An overview by Empower Capital
Author: Philip Haslam
Have you ever considered selling your business? Perhaps you’re considering retiring but aren’t sure how to manage the succession plan. Whatever your reason, when someone has run their business successfully, a time usually comes when they want to exit. A great succession plan is important in this process. One possible option for you is to sell your business to another party, or bring in a strategic investor to complement your business.
Selling a business takes time and is usually a lot more complex than you may initially think– there are several balls you need to juggle to complete a deal properly and to get the best terms possible for yourself, your staff and your successor.
Empower Capital help people sell their businesses, doing the hard work to get the best deal in all respects. It takes great planning and execution to complete a deal well.
The first and the most difficult step in selling your business is deciding to sell. Maybe you have pondered the idea over the last few years – but making the step forward to sell the business can be a vulnerable moment. The basic question to ask is, “why do you want to sell?” This goes to the heart of the matter but includes things such as:
- Do you want to sell all or part of your shares?
- Are you willing to stay with the business for a period of time?
- What voting control provisions are important for you?
- How important is it for you that the staff and processes in the business remain the same?
- Are there key suppliers, customers or staff that you would want to include in the sale process?
- Are you ready to change roles in your company?
- Are you looking for a B-BBEE shareholder?
Once you’ve decided to sell, you’ll need to establish an anticipated timeline. Depending on various factors, a sale of business can take between 4 and 8 months to complete. Before you start, you’ll need to prepare your business for the sale process which would include accounting and tax factors, transaction information documents, formalising key internal processes, reviewing agreements, and other factors.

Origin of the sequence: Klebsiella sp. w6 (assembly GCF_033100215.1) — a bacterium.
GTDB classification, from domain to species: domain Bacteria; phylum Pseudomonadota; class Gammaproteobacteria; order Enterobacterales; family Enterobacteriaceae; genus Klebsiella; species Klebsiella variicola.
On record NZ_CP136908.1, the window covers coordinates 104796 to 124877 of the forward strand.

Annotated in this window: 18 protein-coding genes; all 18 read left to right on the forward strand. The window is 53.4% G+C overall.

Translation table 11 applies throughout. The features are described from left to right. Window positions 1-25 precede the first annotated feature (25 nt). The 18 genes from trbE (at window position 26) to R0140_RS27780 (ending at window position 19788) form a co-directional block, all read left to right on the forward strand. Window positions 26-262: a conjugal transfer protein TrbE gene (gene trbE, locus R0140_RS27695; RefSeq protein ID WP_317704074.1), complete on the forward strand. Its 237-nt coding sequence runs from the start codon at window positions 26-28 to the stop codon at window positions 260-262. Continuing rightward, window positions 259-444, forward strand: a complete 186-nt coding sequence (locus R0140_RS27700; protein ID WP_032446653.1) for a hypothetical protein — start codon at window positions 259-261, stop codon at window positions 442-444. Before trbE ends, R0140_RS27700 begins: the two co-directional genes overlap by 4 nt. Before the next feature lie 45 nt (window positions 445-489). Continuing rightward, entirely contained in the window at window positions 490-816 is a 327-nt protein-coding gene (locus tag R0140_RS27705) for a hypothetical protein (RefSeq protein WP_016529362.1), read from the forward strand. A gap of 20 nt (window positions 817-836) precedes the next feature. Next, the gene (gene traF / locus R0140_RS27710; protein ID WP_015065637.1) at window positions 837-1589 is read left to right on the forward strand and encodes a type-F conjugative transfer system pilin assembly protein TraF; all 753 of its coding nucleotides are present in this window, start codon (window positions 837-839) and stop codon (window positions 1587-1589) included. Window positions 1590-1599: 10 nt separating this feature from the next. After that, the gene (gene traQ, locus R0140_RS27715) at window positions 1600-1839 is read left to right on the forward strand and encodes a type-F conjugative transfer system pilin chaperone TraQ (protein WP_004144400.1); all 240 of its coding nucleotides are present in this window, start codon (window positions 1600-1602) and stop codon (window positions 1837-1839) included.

Empower Capital would also work with you to establish an anticipated value of the business based on a formal valuation.
Once the business is ‘sale-ready’, your corporate advisor would prepare with you an approach list of potential purchasers. The approach list would include target investors from across the spectrum, including institutional investors, industry buyers, multinational investors, suppliers/customers, management, and wealthy individuals.
This would lead to the next step of approaching the target buyers, and obtaining offers from them. There are two negotiation strategies – one could either proceed to a direct negotiation with a potential buyer or run a competitive bid process where buyers would need to bid against each other for your business. The first approach is much more relational and helps you structure a deal that works for all parties – but it may not obtain the highest value. The second approach may help you get more for the company but has a few additional risks – it typically becomes a public process, is more rigid and inflexible and often potential buyers are put off by the competitive bid scenario.
These are options to discuss with you to ultimately decide on the best possible strategy that fits in with your values and needs.
Example of a 100% sale of a company to an industry buyer.
Fleetcall has a national radio network in South Africa and has appropriate licences which would enable a corporate buyer to access that market. The shareholders decided they were ready to sell and the company entered discussions with Allied Electronics Limited, a listed technologies company, looking to acquire the shares. The parties negotiated directly between each other which enabled a relational approach to the transaction. The Fleetcall shareholders were willing to provide profit warranties which allowed the company to obtain a higher sale price. The shareholders remained with the company for two years to ensure that the profit warranties were obtained. The sale process provided a cash out payment to shareholders and the continued expansion and development of the company.
Once offers have been obtained, the next step would be to negotiate a term-sheet which would summarise the key terms of the sale. This will be used as the basis for a due diligence and obtaining any tax advice, if necessary. The lawyers would then use the term-sheet to prepare full agreements for signature between the parties. There will be a few conditions to fulfil following signature, including potentially regulatory approvals and developing a combined media release to inform the market and various stakeholders.
Throughout this process, our goal is to make this process as relational for you as possible – Empower Capital would work alongside you to help you in one of the most vulnerable exercises you will do. Business owners are typically great at solving problems and pioneering business solutions. Don ’t be fooled though. If you want to sell your own business, it will take a lot more time than you think and you expose yourself to risks if this is not your area of expertise.
The bottom line here is this. Your business is your baby. When you sell, get the best advice you possibly can. It is definitely worth it.
Empower Capital provide corporate finance advisory services to business owners looking to sell their business, introduce a B-BBEE shareholder or raise capital. For more information or to book an appointment, go to www.empowercapital.co.za.